NOx emissions remain as an environmental concern, and micromix combustor nozzle designs were described as a means of reducing the NOx in the exhaust below 30 ppm.

Hydrogen Safety

Dr. Fredrick Edescuty presented the keynote on safety, discussing several “case-study” examples of accidents in way of illuminating his four conditions for safe use of a combustible gas:

He also noted that, “Anyone who thinks they can build a foolproof system has overlooked the ingenuity of fools.”

Catherine Gregoire-Padro (U.S. Department of Energy Hydrogen Program Manager) presented the recent improvements in the [U.S.] National Renewable Energy Laboratory-developed fiber-optic hydrogen sensor, including a two-wavelength system that includes a reference beam in addition to the one which is used to sense the presence of hydrogen. She emphasized the advantages of having no electrical wires in the hydrogen environment.

After briefly describing the Palm Desert and X-33 programs, Dave Haberman (DCH Technology) listed the challenges which must be overcome to do such projects:

The National Hydrogen Association safety-related activities on an international scale were presented by Karen Miller as a part of her presentation on the “Role of the NHA in Strategic Planning for the Hydrogen Economy: An International Initiative.” The NHA has served to relate the interests of hydrogen industry to the initiatives of the International Energy Association (IEA), including the essential step of formulation of standards which promote our commercial interests.

Hydrogen Storage

Liquid hydrogen storage was reviewed by Dr. W. Peshka of the German Aerospace Establishment (DLR), including descriptions of cryo-refrigerators and engine fuel injectors. He also discussed the advantages of hydrogen-fueled engines, noting that the BMW hydrogen engines have 1/10 the emissions of their gasoline-powered equivalents.

Other papers discussed large-scale liquid hydrogen transport by air and by sea, and the pumping and cooling of liquid hydrogen.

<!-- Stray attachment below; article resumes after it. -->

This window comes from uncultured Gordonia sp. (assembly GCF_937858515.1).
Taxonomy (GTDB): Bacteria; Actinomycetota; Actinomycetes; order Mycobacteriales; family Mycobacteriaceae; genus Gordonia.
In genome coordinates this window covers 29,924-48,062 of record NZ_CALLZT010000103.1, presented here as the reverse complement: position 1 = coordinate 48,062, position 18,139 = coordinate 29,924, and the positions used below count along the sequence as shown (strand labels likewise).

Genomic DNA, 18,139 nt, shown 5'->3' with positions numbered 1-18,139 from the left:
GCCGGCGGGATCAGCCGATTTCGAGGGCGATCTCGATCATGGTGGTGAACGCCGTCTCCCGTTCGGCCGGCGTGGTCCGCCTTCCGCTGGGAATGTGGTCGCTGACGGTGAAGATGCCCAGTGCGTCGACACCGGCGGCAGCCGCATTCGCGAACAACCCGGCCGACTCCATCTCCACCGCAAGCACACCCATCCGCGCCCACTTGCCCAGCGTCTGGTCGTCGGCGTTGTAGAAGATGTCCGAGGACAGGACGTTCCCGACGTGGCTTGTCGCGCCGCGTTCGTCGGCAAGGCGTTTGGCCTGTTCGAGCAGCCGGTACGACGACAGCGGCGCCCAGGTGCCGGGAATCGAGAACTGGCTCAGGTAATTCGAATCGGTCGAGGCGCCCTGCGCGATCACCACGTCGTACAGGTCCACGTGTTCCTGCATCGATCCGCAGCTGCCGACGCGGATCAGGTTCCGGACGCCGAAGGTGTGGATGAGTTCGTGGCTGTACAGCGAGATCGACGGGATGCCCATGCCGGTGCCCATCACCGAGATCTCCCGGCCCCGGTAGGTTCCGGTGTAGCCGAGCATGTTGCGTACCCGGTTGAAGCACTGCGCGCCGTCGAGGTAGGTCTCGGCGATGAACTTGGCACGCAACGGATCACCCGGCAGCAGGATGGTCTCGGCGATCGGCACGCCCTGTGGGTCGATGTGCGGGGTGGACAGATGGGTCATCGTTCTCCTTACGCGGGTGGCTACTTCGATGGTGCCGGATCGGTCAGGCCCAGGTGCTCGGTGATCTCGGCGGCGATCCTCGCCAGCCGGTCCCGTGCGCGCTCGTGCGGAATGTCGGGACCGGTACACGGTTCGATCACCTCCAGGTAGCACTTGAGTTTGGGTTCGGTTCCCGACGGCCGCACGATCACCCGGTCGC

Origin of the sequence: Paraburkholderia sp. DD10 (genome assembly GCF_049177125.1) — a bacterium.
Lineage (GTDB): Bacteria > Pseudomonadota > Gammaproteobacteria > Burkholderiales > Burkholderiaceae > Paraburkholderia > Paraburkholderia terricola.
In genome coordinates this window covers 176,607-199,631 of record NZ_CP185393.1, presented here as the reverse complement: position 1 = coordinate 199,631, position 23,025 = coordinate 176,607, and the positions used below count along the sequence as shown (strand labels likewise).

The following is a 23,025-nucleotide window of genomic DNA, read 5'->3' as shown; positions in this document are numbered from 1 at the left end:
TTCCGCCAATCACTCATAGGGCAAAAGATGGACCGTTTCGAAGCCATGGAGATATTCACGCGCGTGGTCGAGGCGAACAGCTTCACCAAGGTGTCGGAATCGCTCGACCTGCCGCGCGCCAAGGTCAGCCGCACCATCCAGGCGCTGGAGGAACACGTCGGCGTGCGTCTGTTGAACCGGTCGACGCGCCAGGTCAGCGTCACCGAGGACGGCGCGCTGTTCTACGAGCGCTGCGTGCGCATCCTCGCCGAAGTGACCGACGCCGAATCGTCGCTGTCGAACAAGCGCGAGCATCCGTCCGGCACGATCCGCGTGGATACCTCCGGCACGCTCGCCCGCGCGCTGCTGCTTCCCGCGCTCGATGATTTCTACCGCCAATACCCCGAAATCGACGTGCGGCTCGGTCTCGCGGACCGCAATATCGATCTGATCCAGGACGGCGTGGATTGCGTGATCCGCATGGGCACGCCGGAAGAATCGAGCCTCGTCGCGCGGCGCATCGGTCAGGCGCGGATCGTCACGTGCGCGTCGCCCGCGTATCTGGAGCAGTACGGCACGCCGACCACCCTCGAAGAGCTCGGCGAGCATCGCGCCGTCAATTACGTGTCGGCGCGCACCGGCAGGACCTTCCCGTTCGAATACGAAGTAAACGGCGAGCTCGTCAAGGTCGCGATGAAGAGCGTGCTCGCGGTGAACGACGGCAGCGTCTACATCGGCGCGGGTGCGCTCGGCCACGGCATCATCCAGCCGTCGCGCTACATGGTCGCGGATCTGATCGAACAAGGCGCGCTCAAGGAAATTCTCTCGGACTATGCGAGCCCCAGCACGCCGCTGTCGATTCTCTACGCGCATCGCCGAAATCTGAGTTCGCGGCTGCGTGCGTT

Hydride papers concentrated on the characteristics of different alloys, and several papers examined the mechanisms of metal hydride batteries.

Fuel Cell Studies

The question of whether hydrogen fuel can be fed in “dead-end mode” to a PEM fuel cell, or whether recirculation was necessary, was treated by Rudolf Metkemeyer, of Centre d’Energetique, École des Mines des Paris. He observed air passing through the membrane accumulated on the hydrogen side with a time constant slightly in excess of one hour, which made recirculation and some purge necessary.

The use of small fuel cells for household and business cogeneration was analyzed by Jurgen Garche of the German Center for Solar Energy and Hydrogen Research, who found that a comparatively large portion of the energy requirement was for thermal energy and, hence, that perhaps fuel cells were too efficient for this application.

Further presentations included one on CO tolerance of PEM fuel cells by Gaetano Squadrito, of Instituto CNR-TAE (Italy). He presented the experimental results of a study on CO-tolerant anodes for PEFC.

Unique Hydrogen Applications

The use of hydrogen energy in tourism development was explored by Zeljko Josipovic, who described the 641 Croatian Isles (located off the Adriatic coast and within 200 miles of Italy) as a proposed site for ecotourism. Use of adequate wind and sun resources would be used to avoid damaging the sensitive ecology by oil use.

The economics of introduction of hydrogen to city centers were discussed by David Hart who, as a first example, has studied London. He introduced “externality costing,” which expresses the monetary value of environmental and health damage, which is factored back to the cost of the polluting emissions. He finds the value of targeted hythane for motive power to be as high as US$200/GJ, in excess of US$5/100 SCF hydrogen! He suggests fuel replacement in gas turbines in city centers would be one of the best uses of hydrogen.

©1997. All Rights Reserved. A Publication of the National Hydrogen Association.
This material may not be reproduced in any form without permission.

Home Page • Return to NHA News Index